The Columbia was captured when Charleston capitulated and was subsequently salvaged February 17-18.

--Old B-Runner

Matthew Maury Goes to Mexico-- Part 2

He wrote:  "In peace as in war I follow the fortunes of my native old state [Virginia].  I read in public prints that she has practically confessed defeat and laid down her arms.  In that act mine were grounded also.  I am here without a command, officially alone, and am bound on matters of private concern abroad.

"Nevertheless, and as I consider further resistance worse than useless, I deem it proper formally so to confess, and to pledge you in the words of honor that, should I find myself before the final inauguration of peace within the jurisdiction of the United States, to consider myself a prisoner of war, bound by the terms and conditions which have been or may be granted to general Lee and his officers.

"Be pleased to send your answer through my son [Colonel R.L. Maury], a prisoner of war on parole in Richmond.  In the meantime, and until I hear to the contrary, I shall act as though my surrender had been formally accepted on the above named terms and conditions."

Covering His Bases.  --Old B-R'er

Matthew Maury Goes to Mexico-- Part 1

MAY 25TH, 1865:  Because of his activities as a Confederate agent abroad and his torpedo activities, that many then considered dastardly, Commander Matthew F. Maury decided that he probably would not be granted amnesty.  Before the war, when he headed the Naval Observatory and was world famous for his pathfinding in oceanography, he had corresponded with many leaders from Europe, including Heads of State.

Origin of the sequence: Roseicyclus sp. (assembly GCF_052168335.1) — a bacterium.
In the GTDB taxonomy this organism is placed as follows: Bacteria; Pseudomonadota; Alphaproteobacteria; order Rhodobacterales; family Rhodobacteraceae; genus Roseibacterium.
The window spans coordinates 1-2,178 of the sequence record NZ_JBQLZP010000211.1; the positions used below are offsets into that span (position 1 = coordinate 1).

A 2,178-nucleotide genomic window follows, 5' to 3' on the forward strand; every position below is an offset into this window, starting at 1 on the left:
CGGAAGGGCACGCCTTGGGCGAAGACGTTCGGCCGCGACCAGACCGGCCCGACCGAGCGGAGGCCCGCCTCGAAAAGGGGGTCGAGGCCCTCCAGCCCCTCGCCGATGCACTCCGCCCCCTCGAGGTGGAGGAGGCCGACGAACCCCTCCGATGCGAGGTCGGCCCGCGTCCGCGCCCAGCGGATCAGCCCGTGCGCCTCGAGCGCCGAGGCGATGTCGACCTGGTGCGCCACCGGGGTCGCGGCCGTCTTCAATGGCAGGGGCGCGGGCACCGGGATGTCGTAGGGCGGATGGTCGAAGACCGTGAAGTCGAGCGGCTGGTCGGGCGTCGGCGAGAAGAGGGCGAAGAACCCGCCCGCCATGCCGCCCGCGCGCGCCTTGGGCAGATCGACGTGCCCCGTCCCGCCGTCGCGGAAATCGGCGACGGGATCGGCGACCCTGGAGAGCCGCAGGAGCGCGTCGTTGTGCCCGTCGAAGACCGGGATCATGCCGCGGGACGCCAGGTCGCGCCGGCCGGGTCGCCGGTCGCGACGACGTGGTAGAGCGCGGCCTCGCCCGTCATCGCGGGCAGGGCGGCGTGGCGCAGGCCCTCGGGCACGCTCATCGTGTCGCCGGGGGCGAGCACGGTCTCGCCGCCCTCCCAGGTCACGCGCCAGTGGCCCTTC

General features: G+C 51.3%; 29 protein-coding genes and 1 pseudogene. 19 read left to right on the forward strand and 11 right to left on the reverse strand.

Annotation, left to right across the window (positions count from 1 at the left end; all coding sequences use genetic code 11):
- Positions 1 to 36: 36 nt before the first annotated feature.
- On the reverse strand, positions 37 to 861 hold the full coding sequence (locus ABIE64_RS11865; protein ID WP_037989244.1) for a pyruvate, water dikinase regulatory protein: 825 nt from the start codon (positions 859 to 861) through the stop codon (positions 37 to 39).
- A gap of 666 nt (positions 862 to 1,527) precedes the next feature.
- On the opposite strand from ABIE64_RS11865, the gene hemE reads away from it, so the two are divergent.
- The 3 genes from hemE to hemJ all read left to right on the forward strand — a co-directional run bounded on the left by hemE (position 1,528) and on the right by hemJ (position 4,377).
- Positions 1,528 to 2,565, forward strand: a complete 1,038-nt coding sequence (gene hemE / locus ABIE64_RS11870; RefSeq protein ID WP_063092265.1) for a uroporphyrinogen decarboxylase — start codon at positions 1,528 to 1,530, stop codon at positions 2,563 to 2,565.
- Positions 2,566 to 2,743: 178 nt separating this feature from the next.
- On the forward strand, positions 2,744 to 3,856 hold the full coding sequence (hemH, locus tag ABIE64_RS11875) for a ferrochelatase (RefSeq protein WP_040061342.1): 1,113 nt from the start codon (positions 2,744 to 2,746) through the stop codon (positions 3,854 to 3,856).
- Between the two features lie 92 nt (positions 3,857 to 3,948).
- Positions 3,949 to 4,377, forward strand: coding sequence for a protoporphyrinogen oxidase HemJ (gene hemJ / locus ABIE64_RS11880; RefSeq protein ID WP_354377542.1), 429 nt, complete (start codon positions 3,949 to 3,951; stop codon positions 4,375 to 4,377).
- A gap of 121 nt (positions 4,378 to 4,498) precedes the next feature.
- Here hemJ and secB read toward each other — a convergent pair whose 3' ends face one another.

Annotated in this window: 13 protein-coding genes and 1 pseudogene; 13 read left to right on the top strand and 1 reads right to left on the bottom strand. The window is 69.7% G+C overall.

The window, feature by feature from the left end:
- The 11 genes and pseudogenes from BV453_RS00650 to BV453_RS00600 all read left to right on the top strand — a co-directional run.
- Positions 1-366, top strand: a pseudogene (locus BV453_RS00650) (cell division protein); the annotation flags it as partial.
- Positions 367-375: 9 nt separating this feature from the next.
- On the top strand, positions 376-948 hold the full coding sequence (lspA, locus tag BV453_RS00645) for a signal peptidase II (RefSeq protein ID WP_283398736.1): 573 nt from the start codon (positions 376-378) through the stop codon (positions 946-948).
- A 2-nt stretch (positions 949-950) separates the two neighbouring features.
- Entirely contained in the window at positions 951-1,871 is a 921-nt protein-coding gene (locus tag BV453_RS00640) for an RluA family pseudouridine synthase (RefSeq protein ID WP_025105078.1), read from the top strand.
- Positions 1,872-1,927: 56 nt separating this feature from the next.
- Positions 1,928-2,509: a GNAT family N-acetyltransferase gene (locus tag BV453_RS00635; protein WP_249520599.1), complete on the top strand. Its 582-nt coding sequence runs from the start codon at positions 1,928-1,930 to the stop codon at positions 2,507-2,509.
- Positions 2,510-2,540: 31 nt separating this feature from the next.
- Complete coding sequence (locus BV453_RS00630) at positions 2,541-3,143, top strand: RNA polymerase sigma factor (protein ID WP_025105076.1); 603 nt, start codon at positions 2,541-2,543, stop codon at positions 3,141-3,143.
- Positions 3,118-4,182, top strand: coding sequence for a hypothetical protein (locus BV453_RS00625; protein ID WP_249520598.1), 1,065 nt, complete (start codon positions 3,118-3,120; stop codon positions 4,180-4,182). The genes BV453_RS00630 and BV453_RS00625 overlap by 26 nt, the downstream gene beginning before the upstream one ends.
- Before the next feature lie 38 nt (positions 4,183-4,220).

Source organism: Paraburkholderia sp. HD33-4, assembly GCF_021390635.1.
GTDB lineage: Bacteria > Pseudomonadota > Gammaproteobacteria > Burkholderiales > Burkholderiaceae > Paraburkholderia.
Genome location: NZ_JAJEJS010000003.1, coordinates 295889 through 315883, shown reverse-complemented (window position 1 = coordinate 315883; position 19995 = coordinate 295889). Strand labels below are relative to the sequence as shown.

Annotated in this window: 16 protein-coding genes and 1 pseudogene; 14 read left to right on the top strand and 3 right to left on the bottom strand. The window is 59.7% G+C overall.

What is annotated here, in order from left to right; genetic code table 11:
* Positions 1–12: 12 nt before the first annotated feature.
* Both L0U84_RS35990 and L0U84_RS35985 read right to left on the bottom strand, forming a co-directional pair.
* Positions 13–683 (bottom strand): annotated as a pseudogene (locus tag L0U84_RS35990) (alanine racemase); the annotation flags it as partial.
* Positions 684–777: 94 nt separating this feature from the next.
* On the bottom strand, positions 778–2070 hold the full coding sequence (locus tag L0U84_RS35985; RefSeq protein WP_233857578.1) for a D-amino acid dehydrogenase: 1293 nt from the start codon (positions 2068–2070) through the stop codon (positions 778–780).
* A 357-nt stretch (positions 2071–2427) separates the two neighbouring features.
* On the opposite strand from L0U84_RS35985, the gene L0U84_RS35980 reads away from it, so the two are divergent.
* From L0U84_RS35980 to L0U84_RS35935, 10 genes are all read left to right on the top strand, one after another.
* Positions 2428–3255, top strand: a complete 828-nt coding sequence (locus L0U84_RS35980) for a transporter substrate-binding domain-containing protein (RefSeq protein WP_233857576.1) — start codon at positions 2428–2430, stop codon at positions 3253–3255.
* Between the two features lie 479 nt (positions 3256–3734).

One of these was Maximilian of Austria.  While in England, he had renewed his correspondence and had dabbled in political intrigue with Emperor Napoleon and Maximilian before the latter proceeded in 1864 on his ill-fated venture as Emperor of Mexico.

Once his ship, the Atrato arrived in Havana, he continued on to Mexico on May 24th.   On this date he drafted a note to the United States Consul at Vera Cruz, Mexico,, enclosing a letter addressed "To the officer in command of the U.S. Naval forces in the Gulf of Mexico".

The Letter Next.  --Old B-Runner

Monday, May 25, 2015

Ordnance Explosion in Mobile

MAY 25TH, 1865:  An ordnance explosion and the resulting fire caused extensive damage in Mobile.  The explosion originated in Marshall's warehouse, which contained surrendered Confederate ammunition.  Rear Admiral Thatcher noted that although the explosion occurred three quarters of a mile from his flagship, fragments of shell fell on it.